Is Tree Species Diversity or Species Identity the More Important Driver of Soil Carbon Stocks, C/N Ratio, and pH?

TitleIs Tree Species Diversity or Species Identity the More Important Driver of Soil Carbon Stocks, C/N Ratio, and pH?
Publication TypeJournal Article
Year of Publication2016
AuthorsD. Seid M, Raulund-Rasmussen K., Domisch T., Finér L., Jaroszewicz B., Vesterdal L.
JournalEcosystems
Start Page1
Pagination16
ISSN1435-0629
Keywordsforest ecosystem function, Niche differentiation, soil C/N ratio, Soil carbon, Soil pH, Tree species diversity, tree species identity
Abstract

We explored tree species diversity effects on soil C stock, C/N ratio, and pH as compared with effects of tree species identity. We sampled forest floors and mineral soil (0–40 cm) in a diversity gradient of 1–5 tree species composed of conifers and broadleaves in Białowieża Forest, Poland. Diversity was a weaker driver than identity of soil C stocks, C/N ratio, and pH in the soil profile. However, there were significant non-additive effects of diversity and significant effects of identity on C stock and C/N ratio within different parts of the soil profile. More diverse forests had higher C stocks and C/N ratios in the 20–40 cm layer, whereas identity in terms of conifer proportion increased C stocks and C/N ratios only in forest floors. A positive relationship between C stocks and root biomass in the 30–40 cm layer suggested that belowground niche complementarity could be a driving mechanism for higher root carbon input and in turn a deeper distribution of C in diverse forests. Diversity and identity affected soil pH in topsoil with positive and negative impacts, respectively. More diverse forests would lead to higher soil nutrient status as reflected by higher topsoil pH, but there was a slight negative effect on N status as indicated by higher C/N ratios in the deeper layers. We conclude that tree species diversity increases soil C stocks and nutrient status to some extent, but tree species identity is a stronger driver of the studied soil properties, particularly in the topsoil.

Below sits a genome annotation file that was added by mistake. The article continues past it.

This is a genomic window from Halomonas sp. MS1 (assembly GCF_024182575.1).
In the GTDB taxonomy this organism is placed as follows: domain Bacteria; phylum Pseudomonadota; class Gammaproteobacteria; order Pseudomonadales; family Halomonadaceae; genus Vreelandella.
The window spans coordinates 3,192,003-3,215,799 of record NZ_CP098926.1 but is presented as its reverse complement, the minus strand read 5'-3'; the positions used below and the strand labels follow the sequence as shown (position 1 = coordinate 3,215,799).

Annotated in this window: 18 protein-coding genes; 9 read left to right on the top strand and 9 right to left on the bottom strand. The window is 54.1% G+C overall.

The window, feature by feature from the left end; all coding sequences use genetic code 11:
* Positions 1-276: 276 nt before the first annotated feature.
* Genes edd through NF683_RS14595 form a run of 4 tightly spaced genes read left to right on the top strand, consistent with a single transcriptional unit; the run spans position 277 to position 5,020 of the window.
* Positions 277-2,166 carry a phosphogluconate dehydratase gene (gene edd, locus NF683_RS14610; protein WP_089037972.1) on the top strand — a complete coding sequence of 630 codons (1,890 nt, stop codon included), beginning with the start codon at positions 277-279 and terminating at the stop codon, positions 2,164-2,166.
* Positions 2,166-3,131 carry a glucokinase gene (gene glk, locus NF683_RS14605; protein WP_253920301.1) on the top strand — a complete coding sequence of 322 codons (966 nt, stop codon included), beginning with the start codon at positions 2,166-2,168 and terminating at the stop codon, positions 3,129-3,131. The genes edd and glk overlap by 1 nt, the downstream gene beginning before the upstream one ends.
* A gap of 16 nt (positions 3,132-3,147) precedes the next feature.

URLhttp://dx.doi.org/10.1007/s10021-016-9958-1
DOI10.1007/s10021-016-9958-1 ID

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